Piana di Gioia Tauro, closure of the tent city: what are the alternatives for the farm workers?

Piana di Gioia Tauro (NEV), 28 July 2020 – “The municipal administration informs guests that the procedures for the final closure of the tent city are in progress […]. Guests are therefore asked to find new living arrangements.”

On 24 July 2020, the Municipality of San Ferdinando circulated a leaflet to farm workers still living in the tent city announcing the imminent dismantling of the ministerial tent city created to accommodate farm workers exploited in the countryside of Piana di Gioia Tauro.

Set up in March 2019 following the massive eviction operation ordered by the then Minister of the Interior, Matteo Salvini, in the peak months of the citrus harvest, the tent city officially accommodated over 400 farm workers a day (but the real number was around 1000 people). They lived in poor sanitary conditions, and no preventive or health screening measures were taken by the institutions during the months of the COVID-19 health emergency. On the other hand, the associations and trade unions present in Piana have for years been asking local and national institutions for an organic and interinstitutional plan to combat labour exploitation and to promote the social and housing integration of labourers in a territory with a high rate of depopulation.

As has been repeatedly highlighted by the various signatory associations and by the recent report published by Medu – “The pandemic of Rosarno” – seasonal workers who flock to Piana for the citrus harvest are young men with an average age of 30 years and in 90% of cases with a regular residence permit. The social marginality and precarious living conditions in which they are forced to live come from the severe exploitation of labour to which they are subjected. Needless to say that two thirds of assisted labourers in 2019 stated that they have an employment contract but only one in ten receives a regular paycheck. The daily wage, in all cases, is between 25 and 35 euros and almost all workers encountered said they are paid for a much lower number of days than those actually worked. The shame of the ghettos can only be overcome by combating labour exploitation through the adoption of systemic measures that can no longer be postponed.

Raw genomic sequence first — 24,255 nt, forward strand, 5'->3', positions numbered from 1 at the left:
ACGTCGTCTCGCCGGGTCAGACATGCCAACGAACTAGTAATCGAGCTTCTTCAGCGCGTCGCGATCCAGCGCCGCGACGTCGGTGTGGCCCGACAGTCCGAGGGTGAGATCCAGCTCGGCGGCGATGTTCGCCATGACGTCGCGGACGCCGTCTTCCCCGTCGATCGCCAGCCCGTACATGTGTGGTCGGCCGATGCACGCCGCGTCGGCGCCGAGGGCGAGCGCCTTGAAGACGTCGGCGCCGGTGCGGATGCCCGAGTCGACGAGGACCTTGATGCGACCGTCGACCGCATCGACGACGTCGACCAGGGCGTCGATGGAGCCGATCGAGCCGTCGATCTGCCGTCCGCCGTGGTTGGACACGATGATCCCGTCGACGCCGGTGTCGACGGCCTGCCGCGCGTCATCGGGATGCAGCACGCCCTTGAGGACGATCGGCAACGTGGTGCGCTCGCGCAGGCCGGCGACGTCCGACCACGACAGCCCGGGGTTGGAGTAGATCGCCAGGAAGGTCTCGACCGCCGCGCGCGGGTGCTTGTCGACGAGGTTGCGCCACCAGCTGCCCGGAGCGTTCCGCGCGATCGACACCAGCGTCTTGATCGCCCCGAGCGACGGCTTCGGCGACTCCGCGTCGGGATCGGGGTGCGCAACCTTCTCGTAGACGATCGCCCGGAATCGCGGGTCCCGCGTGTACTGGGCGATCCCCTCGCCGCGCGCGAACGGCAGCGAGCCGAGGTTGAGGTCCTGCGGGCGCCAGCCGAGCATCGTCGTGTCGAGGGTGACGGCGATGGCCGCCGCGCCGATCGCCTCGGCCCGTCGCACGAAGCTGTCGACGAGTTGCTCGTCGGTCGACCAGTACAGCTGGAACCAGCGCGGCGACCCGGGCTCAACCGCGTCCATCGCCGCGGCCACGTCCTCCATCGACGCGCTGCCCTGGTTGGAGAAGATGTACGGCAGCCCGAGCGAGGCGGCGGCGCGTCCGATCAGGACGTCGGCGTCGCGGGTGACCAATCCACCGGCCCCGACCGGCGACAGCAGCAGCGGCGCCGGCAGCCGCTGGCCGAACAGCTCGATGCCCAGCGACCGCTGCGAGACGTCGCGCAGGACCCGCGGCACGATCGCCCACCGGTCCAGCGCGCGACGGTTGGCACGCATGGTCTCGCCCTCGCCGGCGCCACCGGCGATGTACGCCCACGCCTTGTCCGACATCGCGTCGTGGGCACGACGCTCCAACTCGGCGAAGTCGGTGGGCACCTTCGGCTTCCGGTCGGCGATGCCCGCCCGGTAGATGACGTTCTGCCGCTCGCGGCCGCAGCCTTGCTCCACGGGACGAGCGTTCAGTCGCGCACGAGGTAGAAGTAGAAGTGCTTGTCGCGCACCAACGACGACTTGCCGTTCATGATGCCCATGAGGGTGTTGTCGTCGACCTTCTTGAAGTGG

The signatory associations ask what housing alternatives are planned for these people who will inevitably return to the territory in the next citrus harvest season, as has been the case for more than ten years. Yet another transfer to the primary and secondary reception centres (CAS and SPRAR), already attempted in the aftermath of the March eviction and which proved to be a complete failure, would represent another missed opportunity and an unnecessary cost for the community. The associations are asking for an indication of the measures that the institutions intend to take to strongly oppose exploitation and to finally promote decent living and working conditions for foreign labourers and the inhabitants of Piana.

Mediterranean Hope, migrant and refugee programme of the Federation of Protestant Churches in Italy

Medu – Doctors for Human Rights

SOS Rosarno